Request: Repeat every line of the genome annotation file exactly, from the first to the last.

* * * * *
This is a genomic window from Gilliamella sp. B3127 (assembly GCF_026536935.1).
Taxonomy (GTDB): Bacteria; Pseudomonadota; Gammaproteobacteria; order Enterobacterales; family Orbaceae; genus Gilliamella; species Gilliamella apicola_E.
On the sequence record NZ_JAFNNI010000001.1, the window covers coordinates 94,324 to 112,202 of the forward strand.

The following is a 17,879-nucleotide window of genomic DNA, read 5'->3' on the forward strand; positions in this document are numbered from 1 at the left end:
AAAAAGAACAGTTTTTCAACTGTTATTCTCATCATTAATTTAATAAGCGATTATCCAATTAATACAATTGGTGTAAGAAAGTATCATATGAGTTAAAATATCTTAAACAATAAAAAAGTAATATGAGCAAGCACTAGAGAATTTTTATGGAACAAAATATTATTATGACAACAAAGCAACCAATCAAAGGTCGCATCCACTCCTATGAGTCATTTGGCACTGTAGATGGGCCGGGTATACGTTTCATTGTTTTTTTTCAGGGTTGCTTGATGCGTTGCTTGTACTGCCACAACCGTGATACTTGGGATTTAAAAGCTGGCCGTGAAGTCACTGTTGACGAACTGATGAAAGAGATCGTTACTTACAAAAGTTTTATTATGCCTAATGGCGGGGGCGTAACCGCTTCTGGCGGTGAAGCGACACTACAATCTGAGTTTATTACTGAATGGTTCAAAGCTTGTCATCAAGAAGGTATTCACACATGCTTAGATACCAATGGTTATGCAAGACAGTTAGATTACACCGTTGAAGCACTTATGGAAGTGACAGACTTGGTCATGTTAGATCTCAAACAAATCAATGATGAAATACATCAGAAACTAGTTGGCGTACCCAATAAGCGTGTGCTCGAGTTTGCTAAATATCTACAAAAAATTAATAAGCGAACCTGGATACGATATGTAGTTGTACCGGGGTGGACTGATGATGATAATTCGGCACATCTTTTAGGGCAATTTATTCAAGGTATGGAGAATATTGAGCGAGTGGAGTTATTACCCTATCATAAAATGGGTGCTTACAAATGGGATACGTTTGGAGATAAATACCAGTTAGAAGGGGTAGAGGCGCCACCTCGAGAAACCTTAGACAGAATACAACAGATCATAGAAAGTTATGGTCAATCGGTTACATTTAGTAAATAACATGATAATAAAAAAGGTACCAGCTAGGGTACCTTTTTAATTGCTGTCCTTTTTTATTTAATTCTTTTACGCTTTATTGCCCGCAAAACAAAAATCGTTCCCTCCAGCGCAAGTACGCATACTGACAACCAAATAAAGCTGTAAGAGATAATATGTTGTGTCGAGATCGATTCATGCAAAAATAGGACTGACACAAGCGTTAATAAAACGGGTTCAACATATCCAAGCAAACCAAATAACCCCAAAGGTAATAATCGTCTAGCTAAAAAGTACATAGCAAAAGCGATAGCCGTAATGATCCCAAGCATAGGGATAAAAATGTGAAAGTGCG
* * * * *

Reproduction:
This is a genomic window from Gilliamella sp. B3127 (assembly GCF_026536935.1).
Taxonomy (GTDB): Bacteria; Pseudomonadota; Gammaproteobacteria; order Enterobacterales; family Orbaceae; genus Gilliamella; species Gilliamella apicola_E.
On the sequence record NZ_JAFNNI010000001.1, the window covers coordinates 94,324 to 112,202 of the forward strand.

The following is a 17,879-nucleotide window of genomic DNA, read 5'->3' on the forward strand; positions in this document are numbered from 1 at the left end:
AAAAAGAACAGTTTTTCAACTGTTATTCTCATCATTAATTTAATAAGCGATTATCCAATTAATACAATTGGTGTAAGAAAGTATCATATGAGTTAAAATATCTTAAACAATAAAAAAGTAATATGAGCAAGCACTAGAGAATTTTTATGGAACAAAATATTATTATGACAACAAAGCAACCAATCAAAGGTCGCATCCACTCCTATGAGTCATTTGGCACTGTAGATGGGCCGGGTATACGTTTCATTGTTTTTTTTCAGGGTTGCTTGATGCGTTGCTTGTACTGCCACAACCGTGATACTTGGGATTTAAAAGCTGGCCGTGAAGTCACTGTTGACGAACTGATGAAAGAGATCGTTACTTACAAAAGTTTTATTATGCCTAATGGCGGGGGCGTAACCGCTTCTGGCGGTGAAGCGACACTACAATCTGAGTTTATTACTGAATGGTTCAAAGCTTGTCATCAAGAAGGTATTCACACATGCTTAGATACCAATGGTTATGCAAGACAGTTAGATTACACCGTTGAAGCACTTATGGAAGTGACAGACTTGGTCATGTTAGATCTCAAACAAATCAATGATGAAATACATCAGAAACTAGTTGGCGTACCCAATAAGCGTGTGCTCGAGTTTGCTAAATATCTACAAAAAATTAATAAGCGAACCTGGATACGATATGTAGTTGTACCGGGGTGGACTGATGATGATAATTCGGCACATCTTTTAGGGCAATTTATTCAAGGTATGGAGAATATTGAGCGAGTGGAGTTATTACCCTATCATAAAATGGGTGCTTACAAATGGGATACGTTTGGAGATAAATACCAGTTAGAAGGGGTAGAGGCGCCACCTCGAGAAACCTTAGACAGAATACAACAGATCATAGAAAGTTATGGTCAATCGGTTACATTTAGTAAATAACATGATAATAAAAAAGGTACCAGCTAGGGTACCTTTTTAATTGCTGTCCTTTTTTATTTAATTCTTTTACGCTTTATTGCCCGCAAAACAAAAATCGTTCCCTCCAGCGCAAGTACGCATACTGACAACCAAATAAAGCTGTAAGAGATAATATGTTGTGTCGAGATCGATTCATGCAAAAATAGGACTGACACAAGCGTTAATAAAACGGGTTCAACATATCCAAGCAAACCAAATAACCCCAAAGGTAATAATCGTCTAGCTAAAAAGTACATAGCAAAAGCGATAGCCGTAATGATCCCAAGCATAGGGATAAAAATGTGAAAGTGCG